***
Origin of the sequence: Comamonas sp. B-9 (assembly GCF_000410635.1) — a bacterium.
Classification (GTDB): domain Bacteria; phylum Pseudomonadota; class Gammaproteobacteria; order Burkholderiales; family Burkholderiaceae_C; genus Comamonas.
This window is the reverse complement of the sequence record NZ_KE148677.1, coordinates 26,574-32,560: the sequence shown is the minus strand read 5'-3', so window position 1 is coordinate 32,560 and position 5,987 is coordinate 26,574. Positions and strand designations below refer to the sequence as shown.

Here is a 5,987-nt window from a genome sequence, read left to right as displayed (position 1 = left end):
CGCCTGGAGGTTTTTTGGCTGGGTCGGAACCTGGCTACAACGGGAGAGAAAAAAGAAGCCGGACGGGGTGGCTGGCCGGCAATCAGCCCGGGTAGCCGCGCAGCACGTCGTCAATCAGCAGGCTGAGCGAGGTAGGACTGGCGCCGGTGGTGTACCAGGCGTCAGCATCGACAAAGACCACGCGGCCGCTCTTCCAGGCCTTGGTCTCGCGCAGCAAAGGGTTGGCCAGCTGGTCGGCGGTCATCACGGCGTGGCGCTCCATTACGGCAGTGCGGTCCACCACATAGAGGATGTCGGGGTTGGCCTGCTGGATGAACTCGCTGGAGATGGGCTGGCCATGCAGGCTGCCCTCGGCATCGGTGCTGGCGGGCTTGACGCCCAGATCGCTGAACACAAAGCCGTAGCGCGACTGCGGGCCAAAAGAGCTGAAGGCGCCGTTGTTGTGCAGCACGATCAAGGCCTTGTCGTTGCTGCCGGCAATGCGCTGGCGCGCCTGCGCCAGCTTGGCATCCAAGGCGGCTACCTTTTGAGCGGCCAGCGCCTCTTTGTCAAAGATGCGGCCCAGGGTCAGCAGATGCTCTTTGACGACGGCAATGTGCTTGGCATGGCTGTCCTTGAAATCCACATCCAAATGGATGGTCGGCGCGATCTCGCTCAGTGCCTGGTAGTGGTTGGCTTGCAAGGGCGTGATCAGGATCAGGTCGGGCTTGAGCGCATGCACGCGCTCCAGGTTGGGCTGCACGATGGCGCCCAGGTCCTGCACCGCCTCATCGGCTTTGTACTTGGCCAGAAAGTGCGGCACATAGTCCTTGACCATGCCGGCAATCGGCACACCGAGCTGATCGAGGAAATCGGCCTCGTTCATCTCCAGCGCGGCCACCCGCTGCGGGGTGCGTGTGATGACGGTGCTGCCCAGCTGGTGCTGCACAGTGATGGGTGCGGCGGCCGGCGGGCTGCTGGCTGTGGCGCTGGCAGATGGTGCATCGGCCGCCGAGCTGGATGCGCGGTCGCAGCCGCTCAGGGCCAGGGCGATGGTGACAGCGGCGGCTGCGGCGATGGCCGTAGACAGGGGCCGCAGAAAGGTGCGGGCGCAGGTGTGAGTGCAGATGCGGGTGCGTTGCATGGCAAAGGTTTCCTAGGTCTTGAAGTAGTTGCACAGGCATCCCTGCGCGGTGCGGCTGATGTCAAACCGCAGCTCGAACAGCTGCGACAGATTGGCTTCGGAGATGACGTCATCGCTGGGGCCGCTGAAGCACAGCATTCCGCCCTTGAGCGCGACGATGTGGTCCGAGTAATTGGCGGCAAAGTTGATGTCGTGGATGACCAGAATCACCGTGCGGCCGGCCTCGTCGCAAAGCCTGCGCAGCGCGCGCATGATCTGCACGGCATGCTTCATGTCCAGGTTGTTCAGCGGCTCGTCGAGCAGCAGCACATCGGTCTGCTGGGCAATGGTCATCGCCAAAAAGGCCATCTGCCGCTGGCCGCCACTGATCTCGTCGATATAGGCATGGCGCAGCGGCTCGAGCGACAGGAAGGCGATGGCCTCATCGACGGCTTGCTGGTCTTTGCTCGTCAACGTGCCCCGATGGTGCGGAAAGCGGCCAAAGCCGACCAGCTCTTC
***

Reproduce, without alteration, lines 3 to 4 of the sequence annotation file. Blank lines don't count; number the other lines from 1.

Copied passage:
This window is the reverse complement of the sequence record NZ_KE148677.1, coordinates 26,574-32,560: the sequence shown is the minus strand read 5'-3', so window position 1 is coordinate 32,560 and position 5,987 is coordinate 26,574. Positions and strand designations below refer to the sequence as shown.

Here is a 5,987-nt window from a genome sequence, read left to right as displayed (position 1 = left end):